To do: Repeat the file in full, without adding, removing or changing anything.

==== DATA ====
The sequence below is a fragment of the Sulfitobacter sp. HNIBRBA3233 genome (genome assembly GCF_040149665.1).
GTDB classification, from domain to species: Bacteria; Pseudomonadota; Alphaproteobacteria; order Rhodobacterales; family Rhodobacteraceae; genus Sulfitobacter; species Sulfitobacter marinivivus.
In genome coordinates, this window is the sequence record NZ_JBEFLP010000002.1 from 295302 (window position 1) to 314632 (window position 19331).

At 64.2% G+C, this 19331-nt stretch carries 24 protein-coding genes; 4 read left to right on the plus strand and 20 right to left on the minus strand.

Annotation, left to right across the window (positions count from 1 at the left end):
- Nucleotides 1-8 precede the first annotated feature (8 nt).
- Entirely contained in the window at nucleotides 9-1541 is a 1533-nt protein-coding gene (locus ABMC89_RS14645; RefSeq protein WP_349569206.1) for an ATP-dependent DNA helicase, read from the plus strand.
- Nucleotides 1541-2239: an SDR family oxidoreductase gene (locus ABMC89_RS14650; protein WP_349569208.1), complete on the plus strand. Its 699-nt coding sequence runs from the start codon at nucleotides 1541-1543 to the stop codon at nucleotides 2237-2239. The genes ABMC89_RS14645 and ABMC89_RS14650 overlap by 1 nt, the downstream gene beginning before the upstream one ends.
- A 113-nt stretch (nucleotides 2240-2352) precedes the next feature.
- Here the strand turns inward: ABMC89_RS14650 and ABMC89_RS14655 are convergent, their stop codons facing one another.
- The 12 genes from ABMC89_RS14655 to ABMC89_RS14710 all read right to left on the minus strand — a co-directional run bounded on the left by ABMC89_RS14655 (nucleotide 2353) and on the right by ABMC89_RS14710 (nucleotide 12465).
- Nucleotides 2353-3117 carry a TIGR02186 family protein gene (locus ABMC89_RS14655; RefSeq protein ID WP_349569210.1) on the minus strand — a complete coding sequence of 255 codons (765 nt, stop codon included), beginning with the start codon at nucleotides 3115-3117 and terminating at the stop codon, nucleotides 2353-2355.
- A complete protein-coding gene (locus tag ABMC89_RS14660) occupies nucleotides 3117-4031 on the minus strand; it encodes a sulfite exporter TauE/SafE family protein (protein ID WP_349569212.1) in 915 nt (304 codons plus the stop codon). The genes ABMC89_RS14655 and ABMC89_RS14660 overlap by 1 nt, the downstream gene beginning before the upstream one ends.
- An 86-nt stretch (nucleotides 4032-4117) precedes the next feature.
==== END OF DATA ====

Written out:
The sequence below is a fragment of the Sulfitobacter sp. HNIBRBA3233 genome (genome assembly GCF_040149665.1).
GTDB classification, from domain to species: Bacteria; Pseudomonadota; Alphaproteobacteria; order Rhodobacterales; family Rhodobacteraceae; genus Sulfitobacter; species Sulfitobacter marinivivus.
In genome coordinates, this window is the sequence record NZ_JBEFLP010000002.1 from 295302 (window position 1) to 314632 (window position 19331).

At 64.2% G+C, this 19331-nt stretch carries 24 protein-coding genes; 4 read left to right on the plus strand and 20 right to left on the minus strand.

Annotation, left to right across the window (positions count from 1 at the left end):
- Nucleotides 1-8 precede the first annotated feature (8 nt).
- Entirely contained in the window at nucleotides 9-1541 is a 1533-nt protein-coding gene (locus ABMC89_RS14645; RefSeq protein WP_349569206.1) for an ATP-dependent DNA helicase, read from the plus strand.
- Nucleotides 1541-2239: an SDR family oxidoreductase gene (locus ABMC89_RS14650; protein WP_349569208.1), complete on the plus strand. Its 699-nt coding sequence runs from the start codon at nucleotides 1541-1543 to the stop codon at nucleotides 2237-2239. The genes ABMC89_RS14645 and ABMC89_RS14650 overlap by 1 nt, the downstream gene beginning before the upstream one ends.
- A 113-nt stretch (nucleotides 2240-2352) precedes the next feature.
- Here the strand turns inward: ABMC89_RS14650 and ABMC89_RS14655 are convergent, their stop codons facing one another.
- The 12 genes from ABMC89_RS14655 to ABMC89_RS14710 all read right to left on the minus strand — a co-directional run bounded on the left by ABMC89_RS14655 (nucleotide 2353) and on the right by ABMC89_RS14710 (nucleotide 12465).
- Nucleotides 2353-3117 carry a TIGR02186 family protein gene (locus ABMC89_RS14655; RefSeq protein ID WP_349569210.1) on the minus strand — a complete coding sequence of 255 codons (765 nt, stop codon included), beginning with the start codon at nucleotides 3115-3117 and terminating at the stop codon, nucleotides 2353-2355.
- A complete protein-coding gene (locus tag ABMC89_RS14660) occupies nucleotides 3117-4031 on the minus strand; it encodes a sulfite exporter TauE/SafE family protein (protein ID WP_349569212.1) in 915 nt (304 codons plus the stop codon). The genes ABMC89_RS14655 and ABMC89_RS14660 overlap by 1 nt, the downstream gene beginning before the upstream one ends.
- An 86-nt stretch (nucleotides 4032-4117) precedes the next feature.